Fun for Monday: 7 SFF Books with Incredible Openings

The lovely Sam over at The Book in Hand does a fun thing most weekends called Sunday’s Seven and a couple of weeks ago she chose seven favourite openings from SFF books she’s read. Because sometimes you really are in or out depending on those first few sentences.

As Sam has kindly given me permission to play along, here are my seven awesome opening lines, all from books I have yet to read:


The Redemption of Althalus by David & Leigh Eddings

“In defense of Althalus, it should be noted that he was in very tight financial circumstances and more than a little tipsy when he agreed to undertake the theft of the Book. Had he been completely sober and had he not reached the very bottom of his purse, he might have asked more questions about the House at the End of the World, and he most certainly would have asked many more about the owner of the Book.”




Early Riser by Jasper Fforde

“Mrs Tiffin could play the bouzouki. Not well, and only one tune: ‘Help Yourself’ by Tom Jones. She plucked the strings expertly but without emotion while staring blankly out of the train window at the ice and snow. She and I had not exchanged an intelligent word since we first met five hours before, and the reason was readily explained: Mrs Tiffin was dead, and had been for several years.”

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The Strange Case of the Alchemist’s Daughter by Theodora Goss

“Here be monsters.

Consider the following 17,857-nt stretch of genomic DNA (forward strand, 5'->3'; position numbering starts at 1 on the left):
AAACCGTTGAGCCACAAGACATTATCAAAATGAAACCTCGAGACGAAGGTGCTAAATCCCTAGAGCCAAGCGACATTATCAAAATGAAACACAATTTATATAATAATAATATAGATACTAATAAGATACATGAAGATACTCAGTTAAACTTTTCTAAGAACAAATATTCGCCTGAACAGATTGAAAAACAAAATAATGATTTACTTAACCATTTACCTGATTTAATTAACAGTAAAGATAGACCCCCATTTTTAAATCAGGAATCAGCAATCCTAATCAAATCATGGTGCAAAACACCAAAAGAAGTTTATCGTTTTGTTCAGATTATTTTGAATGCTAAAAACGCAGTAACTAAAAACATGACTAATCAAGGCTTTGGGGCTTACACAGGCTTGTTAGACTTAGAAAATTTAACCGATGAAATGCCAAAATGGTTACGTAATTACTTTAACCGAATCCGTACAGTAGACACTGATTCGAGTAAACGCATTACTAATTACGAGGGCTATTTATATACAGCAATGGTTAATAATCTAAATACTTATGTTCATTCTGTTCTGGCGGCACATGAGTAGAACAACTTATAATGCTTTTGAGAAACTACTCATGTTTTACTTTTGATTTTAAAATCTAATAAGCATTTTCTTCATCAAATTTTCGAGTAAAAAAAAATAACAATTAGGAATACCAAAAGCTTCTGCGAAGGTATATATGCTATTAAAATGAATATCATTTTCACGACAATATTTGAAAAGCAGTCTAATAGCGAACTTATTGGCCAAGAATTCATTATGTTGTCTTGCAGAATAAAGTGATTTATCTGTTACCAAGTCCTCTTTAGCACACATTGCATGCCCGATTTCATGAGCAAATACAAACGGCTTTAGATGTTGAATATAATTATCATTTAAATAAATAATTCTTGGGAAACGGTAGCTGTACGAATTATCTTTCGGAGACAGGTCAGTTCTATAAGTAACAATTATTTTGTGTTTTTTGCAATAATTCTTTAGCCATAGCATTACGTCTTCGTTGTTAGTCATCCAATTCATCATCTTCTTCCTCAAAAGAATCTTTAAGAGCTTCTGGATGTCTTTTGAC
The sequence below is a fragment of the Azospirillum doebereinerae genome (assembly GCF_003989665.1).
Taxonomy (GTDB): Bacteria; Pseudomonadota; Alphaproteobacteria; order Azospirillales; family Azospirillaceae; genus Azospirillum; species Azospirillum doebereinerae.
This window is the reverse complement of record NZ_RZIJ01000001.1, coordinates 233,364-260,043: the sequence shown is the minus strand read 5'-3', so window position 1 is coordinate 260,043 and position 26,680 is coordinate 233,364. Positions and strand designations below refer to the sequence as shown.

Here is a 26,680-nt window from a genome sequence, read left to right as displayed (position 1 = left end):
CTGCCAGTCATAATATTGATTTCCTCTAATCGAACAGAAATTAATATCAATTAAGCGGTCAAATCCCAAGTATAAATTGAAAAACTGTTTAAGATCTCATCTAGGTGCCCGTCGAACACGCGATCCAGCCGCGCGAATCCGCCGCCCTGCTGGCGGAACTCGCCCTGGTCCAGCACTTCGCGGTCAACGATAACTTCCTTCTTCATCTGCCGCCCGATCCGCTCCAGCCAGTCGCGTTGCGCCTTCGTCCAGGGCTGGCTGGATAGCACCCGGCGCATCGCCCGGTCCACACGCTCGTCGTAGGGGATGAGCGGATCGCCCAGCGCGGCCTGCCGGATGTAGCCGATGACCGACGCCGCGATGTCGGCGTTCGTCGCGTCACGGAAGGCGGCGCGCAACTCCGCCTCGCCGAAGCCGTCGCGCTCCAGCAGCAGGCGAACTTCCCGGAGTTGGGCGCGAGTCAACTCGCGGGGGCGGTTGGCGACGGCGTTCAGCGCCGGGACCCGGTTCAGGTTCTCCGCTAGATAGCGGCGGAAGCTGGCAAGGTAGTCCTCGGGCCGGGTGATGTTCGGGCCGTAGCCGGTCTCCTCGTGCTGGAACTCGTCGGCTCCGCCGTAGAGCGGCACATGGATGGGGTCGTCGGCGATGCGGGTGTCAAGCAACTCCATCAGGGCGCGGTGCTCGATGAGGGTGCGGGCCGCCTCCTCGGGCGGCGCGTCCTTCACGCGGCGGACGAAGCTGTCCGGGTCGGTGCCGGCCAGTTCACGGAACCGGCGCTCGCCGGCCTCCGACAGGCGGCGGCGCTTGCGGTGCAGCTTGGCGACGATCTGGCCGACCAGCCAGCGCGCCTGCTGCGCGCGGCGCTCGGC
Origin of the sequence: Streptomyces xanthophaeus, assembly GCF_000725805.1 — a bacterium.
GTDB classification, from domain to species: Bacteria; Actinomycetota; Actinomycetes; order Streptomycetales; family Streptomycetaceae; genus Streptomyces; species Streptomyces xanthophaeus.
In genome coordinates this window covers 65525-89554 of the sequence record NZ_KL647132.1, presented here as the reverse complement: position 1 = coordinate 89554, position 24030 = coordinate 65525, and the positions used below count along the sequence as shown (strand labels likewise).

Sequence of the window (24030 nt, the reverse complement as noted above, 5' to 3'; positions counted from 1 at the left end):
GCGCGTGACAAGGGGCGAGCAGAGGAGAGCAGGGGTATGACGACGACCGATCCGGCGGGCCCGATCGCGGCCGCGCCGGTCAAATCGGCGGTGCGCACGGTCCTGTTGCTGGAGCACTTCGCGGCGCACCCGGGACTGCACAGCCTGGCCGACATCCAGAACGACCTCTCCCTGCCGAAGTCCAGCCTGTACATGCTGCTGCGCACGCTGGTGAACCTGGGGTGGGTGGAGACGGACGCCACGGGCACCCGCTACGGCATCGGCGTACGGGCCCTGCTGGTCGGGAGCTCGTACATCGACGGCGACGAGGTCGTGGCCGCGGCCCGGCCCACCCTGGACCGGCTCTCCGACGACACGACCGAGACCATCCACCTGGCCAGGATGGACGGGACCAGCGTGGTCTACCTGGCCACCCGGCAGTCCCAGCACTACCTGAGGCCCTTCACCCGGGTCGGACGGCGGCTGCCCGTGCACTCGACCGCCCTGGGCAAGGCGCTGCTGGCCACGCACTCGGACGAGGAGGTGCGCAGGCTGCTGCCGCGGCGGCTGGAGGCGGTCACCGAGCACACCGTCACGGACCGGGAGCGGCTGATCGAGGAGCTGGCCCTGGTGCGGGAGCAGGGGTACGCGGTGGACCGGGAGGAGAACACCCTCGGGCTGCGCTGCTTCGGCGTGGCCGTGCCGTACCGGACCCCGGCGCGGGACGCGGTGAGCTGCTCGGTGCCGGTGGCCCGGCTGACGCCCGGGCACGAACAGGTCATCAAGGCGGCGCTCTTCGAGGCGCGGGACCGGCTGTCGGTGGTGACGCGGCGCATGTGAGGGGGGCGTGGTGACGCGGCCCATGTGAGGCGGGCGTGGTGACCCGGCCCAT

MARY: I don’t think that’s the right epigraph for the book.

CATHERINE: Then you write the bloody thing. Honestly, I don’t know why I agreed to do this.

MARY: Because we need money.

CATHERINE: As usual.”




The Library of the Unwritten by A J Hackwith

“Books ran when they grew restless, when they grew unruly, or when they grew real. Regardless of the reason, when books ran, it was a librarian’s duty to catch them.”

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Autonomous by Annalee Newitz

“The student wouldn’t stop doing her homework, and it was going to kill her. Even after the doctors shot her up with tranquilizers, she bunched into a sitting position, fingers curled around an absent keyboard, typing and typing.”

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The Collapsing Empire by John Scalzi

“The mutineers would have gotten away with it, too, it it weren’t for the collapse of the Flow.”

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A Darker Shade of Magic by V E Schwab

“Kell wore a very peculiar coat.

It had neither one side, which would be conventional, not two, which would be unexpected, but several, which was, of course, impossible.”

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Does anyone else want to play?

Has anyone read any of these books? And do they live up to their opening lines?




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